Family Trees and Christian Parenting

You’re probably not familiar with genograms unless you have a background in psychology. Genograms are a way that was created to plot out family relationships, patterns and other issues and experiences that could impact a person’s life. Think of it as a family tree with the stories attached. So what does this have to do with Christian parenting? Because the way you parent your children is influenced by the way you were parented and things that happened during your formative years.

Whether we realize it or not, we often do the same things our parents did. If we disagreed strongly with some of their parenting choices, we may do the opposite, thinking that is the better solution. All of this is done with often very little realization of what is happening.

Christian parents need to be extremely intentional in their parenting choices. They need to have their goals in mind (Hopefully, the top goal being raising faithful, productive Christians.), making choices in their parenting that will help them reach those goals.

Since the unintentional is where parents make their most common mistakes, intentional Christian parenting should perhaps start with discovering and acknowledging the things from our own backgrounds that might influence our parenting. These can then be analyzed to help us identify our potential strengths and weaknesses as parents and develop strategies to mitigate any weaknesses.

At Teach One Reach One Ministries, we designed some questions to help you through this process. This is not an actual genogram exercise, although you may recognize some similarities. We encourage you to Google “genogram”, if you want to delve into them more deeply and work with the actual program.

The questions below, contain spiritual questions which are not usually part of a genogram exercise. We have narrowed down the questions to specific experiences, cycles and other dynamics that will help you pinpoint any potential strengths and weaknesses you might have as a parent. We are not psychologists and this is not a formal instrument. Rather it can be used to generate reflection and discussion. If you have concerns about your answers, please contact a licensed Christian psychologist, counselor or therapist to help.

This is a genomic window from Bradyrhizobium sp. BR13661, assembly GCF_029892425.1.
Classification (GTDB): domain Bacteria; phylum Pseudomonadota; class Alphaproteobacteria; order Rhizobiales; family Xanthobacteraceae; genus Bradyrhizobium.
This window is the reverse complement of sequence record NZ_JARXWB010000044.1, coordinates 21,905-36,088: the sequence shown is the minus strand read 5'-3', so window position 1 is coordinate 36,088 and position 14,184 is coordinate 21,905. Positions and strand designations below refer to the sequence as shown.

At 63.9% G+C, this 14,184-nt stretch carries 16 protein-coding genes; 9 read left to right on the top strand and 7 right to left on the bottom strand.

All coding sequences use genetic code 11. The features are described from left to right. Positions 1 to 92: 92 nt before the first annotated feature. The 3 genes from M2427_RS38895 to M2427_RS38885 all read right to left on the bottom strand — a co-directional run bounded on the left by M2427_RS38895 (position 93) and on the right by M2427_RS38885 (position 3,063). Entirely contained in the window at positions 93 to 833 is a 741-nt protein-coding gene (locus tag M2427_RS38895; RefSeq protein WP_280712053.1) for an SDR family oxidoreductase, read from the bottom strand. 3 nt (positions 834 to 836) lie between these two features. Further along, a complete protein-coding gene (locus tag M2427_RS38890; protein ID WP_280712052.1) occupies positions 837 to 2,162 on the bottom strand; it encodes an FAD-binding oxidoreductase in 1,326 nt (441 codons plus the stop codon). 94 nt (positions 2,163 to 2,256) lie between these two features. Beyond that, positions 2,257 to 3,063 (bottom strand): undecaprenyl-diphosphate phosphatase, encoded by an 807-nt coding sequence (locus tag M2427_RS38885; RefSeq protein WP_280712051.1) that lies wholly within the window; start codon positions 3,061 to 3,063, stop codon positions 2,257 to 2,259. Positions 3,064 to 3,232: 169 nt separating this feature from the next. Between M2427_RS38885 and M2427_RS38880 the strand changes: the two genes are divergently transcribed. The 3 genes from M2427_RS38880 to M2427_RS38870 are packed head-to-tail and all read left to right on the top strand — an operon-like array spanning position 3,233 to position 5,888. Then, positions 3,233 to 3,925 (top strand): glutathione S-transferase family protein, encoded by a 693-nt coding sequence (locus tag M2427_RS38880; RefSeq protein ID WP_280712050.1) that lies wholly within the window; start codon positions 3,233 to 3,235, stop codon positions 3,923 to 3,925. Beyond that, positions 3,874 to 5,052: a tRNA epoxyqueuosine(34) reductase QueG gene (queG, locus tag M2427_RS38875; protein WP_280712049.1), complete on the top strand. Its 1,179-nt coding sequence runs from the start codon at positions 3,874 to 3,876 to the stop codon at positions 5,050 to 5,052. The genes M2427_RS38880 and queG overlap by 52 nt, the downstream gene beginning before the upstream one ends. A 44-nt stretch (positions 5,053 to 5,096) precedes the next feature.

Answer the following questions. There is no answer key, as this is an exercise to encourage you to analyze your family of origin and how it might impact your parenting choices. You will not have to share your answers with anyone, unless you choose to do so.

  1. Who raised you as a child? These are the adults with whom you lived and who were responsible for your primary care and guidance. If you lived with various caregivers/guardians/parents from birth to age eighteen, list each, your age when living with them and the amount of time you lived with them. Note: If you had a consistent babysitter/nanny for multiple hours a day, several days a week, lasting more than a year, you may wish to include him/her as an influential caregiver.
  2. Are your birth parents still married to each other? If not, how old were you when the divorce occurred? If you were raised by a couple other than your birth parents, are they still married? If not, how old were you when the divorce occurred? 
  3. If your parents/caregivers divorced, did either remarry? How much time did you spend with each parent/caregiver after the divorce? Did your parents/caregivers frequently fight over custody issues? Did either parent/caregiver have additional children by a spouse other than your parent/caregiver?
  4. Were you raised by a single parent/caregiver?
  5. Were you raised by foster parents or in a group home or orphanage? If so, what were the circumstances that placed you there?